a tour of Tuscany
Old habits die hard, and the temptation to venture out from the cozy Tuscan farmhouse to explore the Italian countryside proved too great to resist. S and her family visited San Gimignano, Lucca, Siena, Pisa, and Florence, the hour-long car rides proving perfect for Junebug’s naps.
San Gimignano is the epitome of a Tuscan walled town – visually striking and perfectly preserved. At the center is Piazza della Cisterna, home to a gelato shop that was so good that it merited a second visit on the family’s final, rainy day in Tuscany. S liked imaging this square in olden times, lined with inns and taverns for the town’s guests, the children fetching water from the well. As in many Tuscan towns, the City Hall with its 200-foot-tall tower is San Gimignano’s main attraction. Back in the day, building a tower taller than one’s neighbor’s was a popular way for prominent families to flaunt their power and wealth. Nowadays, visitors just stroll along the cobblestone streets, take in the magnificent vistas from atop the City Hall, and sample the pecorino cheese and cinghiale (wild boar) sausage at the local shops.
Siena was S’s mom’s favorite town when visiting Tuscany in her twenties so she offered to spend the day with Munchkin on the playground, allowing S, her dad, and her former German exchange sister, who joined the family for four days, some time to explore. Stretched across a Tuscan hill, Siena is one of Italy’s best-preserved medieval cities, with red-brick lanes running every which way. The town is an architectural time warp, where the present feels like the past. Most Italian cities have a church on their main square, but Siena’s gorgeous central piazza, Il Campo, centers around the city hall and a tall municipal tower (which of course S and her family had to climb). And if Il Campo is the heart of Siena, the Duomo (cathedral) is its soul. Sitting atop Siena’s highest point, the white and dark-green stripe church is lavish, though admittedly less so inside.
Hidden behind imposing Renaissance walls, Lucca’s cobbled streets, elegant piazzas, and pristine promenades make it a perfect destination to explore on foot or bicycle. There is a 2.5-mile track that runs atop the city walls, but though the 4-person bicycle cart looked tempting it was also a bit unwieldy. Instead of riding along the city walls, S let Munchkin burn off some energy at a playground before finding an excellent restaurant for lunch (Osteria Baralla).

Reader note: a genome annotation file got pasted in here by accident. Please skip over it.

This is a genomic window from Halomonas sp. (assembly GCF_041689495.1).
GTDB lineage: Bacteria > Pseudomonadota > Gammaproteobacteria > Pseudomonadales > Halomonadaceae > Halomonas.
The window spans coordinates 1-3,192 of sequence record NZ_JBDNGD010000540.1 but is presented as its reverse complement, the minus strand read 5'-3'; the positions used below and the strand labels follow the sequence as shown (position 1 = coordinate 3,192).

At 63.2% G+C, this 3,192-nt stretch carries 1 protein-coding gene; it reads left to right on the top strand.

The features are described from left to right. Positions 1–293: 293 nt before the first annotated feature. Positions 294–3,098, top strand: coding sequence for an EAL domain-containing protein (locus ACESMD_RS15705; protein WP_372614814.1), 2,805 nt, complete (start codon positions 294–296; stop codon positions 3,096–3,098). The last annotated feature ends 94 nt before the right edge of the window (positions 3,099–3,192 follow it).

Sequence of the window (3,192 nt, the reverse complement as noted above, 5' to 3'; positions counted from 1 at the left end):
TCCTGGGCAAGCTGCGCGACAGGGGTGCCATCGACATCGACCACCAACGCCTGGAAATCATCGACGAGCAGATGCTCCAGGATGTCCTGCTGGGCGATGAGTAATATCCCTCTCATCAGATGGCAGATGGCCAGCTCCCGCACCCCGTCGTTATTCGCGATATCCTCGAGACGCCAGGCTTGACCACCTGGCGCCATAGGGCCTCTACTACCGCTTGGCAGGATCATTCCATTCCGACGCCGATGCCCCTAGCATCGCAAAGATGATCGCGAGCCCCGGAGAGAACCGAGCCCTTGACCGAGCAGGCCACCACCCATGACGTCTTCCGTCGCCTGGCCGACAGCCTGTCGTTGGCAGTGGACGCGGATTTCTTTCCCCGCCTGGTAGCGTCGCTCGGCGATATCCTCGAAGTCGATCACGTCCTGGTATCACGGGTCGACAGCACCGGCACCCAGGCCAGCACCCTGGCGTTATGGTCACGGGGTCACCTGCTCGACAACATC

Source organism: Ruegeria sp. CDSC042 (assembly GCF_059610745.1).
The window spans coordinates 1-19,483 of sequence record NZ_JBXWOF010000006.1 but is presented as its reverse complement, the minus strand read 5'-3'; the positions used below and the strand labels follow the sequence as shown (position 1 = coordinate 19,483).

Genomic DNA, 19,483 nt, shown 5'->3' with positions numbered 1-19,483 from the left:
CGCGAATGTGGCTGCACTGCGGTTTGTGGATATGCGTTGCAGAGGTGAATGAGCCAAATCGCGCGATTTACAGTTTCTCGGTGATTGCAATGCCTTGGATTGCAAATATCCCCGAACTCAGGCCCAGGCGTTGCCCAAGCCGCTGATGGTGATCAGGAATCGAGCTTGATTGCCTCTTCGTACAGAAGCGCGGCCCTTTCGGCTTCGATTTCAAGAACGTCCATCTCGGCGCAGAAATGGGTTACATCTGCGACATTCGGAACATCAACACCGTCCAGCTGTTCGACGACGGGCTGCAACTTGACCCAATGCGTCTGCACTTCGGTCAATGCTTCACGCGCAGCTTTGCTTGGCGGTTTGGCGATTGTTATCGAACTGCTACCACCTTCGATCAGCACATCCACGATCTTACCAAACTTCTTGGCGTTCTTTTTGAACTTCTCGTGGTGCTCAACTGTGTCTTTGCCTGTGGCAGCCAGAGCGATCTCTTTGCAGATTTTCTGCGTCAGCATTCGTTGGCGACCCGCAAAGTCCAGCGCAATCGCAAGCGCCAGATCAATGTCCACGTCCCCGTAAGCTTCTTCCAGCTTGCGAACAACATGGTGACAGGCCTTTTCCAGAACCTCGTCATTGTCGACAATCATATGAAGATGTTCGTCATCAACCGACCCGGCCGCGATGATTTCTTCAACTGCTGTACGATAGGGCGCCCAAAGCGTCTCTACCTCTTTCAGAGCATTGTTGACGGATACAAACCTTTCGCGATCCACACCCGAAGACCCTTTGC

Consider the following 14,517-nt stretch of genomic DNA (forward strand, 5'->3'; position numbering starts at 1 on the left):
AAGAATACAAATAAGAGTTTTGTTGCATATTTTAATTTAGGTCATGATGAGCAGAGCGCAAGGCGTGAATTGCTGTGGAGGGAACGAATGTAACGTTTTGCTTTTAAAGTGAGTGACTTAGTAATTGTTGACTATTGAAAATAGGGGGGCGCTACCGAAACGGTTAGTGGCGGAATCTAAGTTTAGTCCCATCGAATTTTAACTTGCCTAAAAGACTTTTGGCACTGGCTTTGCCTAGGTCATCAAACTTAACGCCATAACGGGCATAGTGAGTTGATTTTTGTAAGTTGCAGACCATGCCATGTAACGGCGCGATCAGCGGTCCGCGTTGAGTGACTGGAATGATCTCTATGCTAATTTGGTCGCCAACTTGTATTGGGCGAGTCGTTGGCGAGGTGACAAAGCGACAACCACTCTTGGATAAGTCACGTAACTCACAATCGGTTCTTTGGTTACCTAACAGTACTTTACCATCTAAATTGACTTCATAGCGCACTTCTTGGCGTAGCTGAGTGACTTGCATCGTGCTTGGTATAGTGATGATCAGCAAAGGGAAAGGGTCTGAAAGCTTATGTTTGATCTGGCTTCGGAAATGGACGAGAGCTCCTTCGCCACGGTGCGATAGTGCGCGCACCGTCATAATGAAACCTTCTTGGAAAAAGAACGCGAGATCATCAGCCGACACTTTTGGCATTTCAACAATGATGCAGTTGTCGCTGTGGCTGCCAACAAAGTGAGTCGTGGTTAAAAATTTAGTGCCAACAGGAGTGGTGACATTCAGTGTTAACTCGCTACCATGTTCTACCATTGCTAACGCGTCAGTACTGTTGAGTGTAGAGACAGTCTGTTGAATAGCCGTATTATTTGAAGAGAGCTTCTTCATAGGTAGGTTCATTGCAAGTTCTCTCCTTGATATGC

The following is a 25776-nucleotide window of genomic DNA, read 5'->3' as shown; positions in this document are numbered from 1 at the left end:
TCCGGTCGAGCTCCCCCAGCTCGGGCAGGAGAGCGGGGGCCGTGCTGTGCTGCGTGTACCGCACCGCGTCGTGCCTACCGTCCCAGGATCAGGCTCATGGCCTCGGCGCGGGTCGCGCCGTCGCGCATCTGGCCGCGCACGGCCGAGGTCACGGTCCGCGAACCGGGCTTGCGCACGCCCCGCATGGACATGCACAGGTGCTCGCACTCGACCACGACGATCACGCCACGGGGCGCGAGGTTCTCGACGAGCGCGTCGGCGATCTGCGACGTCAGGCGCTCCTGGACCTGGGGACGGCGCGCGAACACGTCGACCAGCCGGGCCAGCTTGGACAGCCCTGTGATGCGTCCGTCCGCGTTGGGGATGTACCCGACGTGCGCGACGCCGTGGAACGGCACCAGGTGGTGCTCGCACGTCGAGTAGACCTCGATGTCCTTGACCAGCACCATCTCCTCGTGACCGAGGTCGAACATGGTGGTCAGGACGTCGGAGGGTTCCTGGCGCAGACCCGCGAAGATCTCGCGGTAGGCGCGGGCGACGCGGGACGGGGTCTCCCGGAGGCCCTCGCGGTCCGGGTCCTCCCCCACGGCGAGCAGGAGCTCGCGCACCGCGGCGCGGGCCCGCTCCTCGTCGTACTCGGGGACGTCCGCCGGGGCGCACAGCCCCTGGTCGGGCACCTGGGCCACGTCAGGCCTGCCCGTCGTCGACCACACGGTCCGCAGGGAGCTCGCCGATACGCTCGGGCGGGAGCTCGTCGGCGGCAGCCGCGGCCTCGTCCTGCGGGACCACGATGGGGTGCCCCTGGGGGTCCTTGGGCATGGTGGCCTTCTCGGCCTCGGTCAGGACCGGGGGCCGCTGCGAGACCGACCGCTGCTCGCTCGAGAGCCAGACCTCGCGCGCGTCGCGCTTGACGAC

The visit to Pisa was, frankly, underwhelming. Munchkin was excited to hear the story of the tower that sunk and almost tipped over but there wasn’t much else to see or do other than stare at the leaning tower. The weather was also lousy, the damp November chill penetrating to one’s bones. S tried to position Munchkin into a photo to make it look like he was holding up the tower, but gave up after a few failed attempts and instead sought refuge in a café that served some seriously decadent hot chocolate.
On the other hand, two days in Florence were hardly enough to do the city justice. At one point, Munchkin spilled water on himself, insisted on walking around pants-less, and then threw a massive tantrum and tried to run away. S’s mom was a saint and entertained him while the rest of the group went to see The David at the Accademia and wander the galleries of the Uffizi. Junebug happily slept through most of both museum trips. The Mercato Centrale lunch visit was not quite as successful, which S found particularly disappointing given her affinity for markets and new foodie scenes. However, she did get to attend services at the Great Synagogue of Florence, which dates back to the 1880s and used to be one of the most important synagogues in Europe. Munchkin enjoyed the playground on the synagogue grounds and later in the day got to ride his first carousal.
S had felt a slight trepidation at the outset of this, her first trip with two kids. There were the expected meltdowns, of course, but no worse or more frequent than during a typical weekend at home, which bodes well for our future travels.